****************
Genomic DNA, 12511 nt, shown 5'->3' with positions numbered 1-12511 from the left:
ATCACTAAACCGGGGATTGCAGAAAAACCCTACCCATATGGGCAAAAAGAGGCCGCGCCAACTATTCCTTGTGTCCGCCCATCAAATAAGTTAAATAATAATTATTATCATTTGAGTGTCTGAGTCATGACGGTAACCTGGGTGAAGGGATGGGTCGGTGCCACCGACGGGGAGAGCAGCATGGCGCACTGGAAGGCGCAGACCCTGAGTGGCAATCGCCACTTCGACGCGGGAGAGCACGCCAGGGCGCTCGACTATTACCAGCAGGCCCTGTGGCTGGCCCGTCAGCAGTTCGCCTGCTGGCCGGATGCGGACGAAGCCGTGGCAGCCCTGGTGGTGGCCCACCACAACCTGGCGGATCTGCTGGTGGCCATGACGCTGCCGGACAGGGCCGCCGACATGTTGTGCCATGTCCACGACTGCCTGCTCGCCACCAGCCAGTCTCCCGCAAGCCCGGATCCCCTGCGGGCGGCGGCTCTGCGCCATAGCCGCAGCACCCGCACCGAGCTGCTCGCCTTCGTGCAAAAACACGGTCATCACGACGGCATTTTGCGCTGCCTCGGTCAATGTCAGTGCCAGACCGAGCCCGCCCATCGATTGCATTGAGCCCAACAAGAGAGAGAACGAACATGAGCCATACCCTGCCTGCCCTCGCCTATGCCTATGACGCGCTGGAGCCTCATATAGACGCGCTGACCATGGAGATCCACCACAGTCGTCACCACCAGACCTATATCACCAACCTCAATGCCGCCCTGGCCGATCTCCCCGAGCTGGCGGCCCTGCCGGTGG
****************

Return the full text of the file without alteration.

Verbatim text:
Genomic DNA, 12511 nt, shown 5'->3' with positions numbered 1-12511 from the left:
ATCACTAAACCGGGGATTGCAGAAAAACCCTACCCATATGGGCAAAAAGAGGCCGCGCCAACTATTCCTTGTGTCCGCCCATCAAATAAGTTAAATAATAATTATTATCATTTGAGTGTCTGAGTCATGACGGTAACCTGGGTGAAGGGATGGGTCGGTGCCACCGACGGGGAGAGCAGCATGGCGCACTGGAAGGCGCAGACCCTGAGTGGCAATCGCCACTTCGACGCGGGAGAGCACGCCAGGGCGCTCGACTATTACCAGCAGGCCCTGTGGCTGGCCCGTCAGCAGTTCGCCTGCTGGCCGGATGCGGACGAAGCCGTGGCAGCCCTGGTGGTGGCCCACCACAACCTGGCGGATCTGCTGGTGGCCATGACGCTGCCGGACAGGGCCGCCGACATGTTGTGCCATGTCCACGACTGCCTGCTCGCCACCAGCCAGTCTCCCGCAAGCCCGGATCCCCTGCGGGCGGCGGCTCTGCGCCATAGCCGCAGCACCCGCACCGAGCTGCTCGCCTTCGTGCAAAAACACGGTCATCACGACGGCATTTTGCGCTGCCTCGGTCAATGTCAGTGCCAGACCGAGCCCGCCCATCGATTGCATTGAGCCCAACAAGAGAGAGAACGAACATGAGCCATACCCTGCCTGCCCTCGCCTATGCCTATGACGCGCTGGAGCCTCATATAGACGCGCTGACCATGGAGATCCACCACAGTCGTCACCACCAGACCTATATCACCAACCTCAATGCCGCCCTGGCCGATCTCCCCGAGCTGGCGGCCCTGCCGGTGG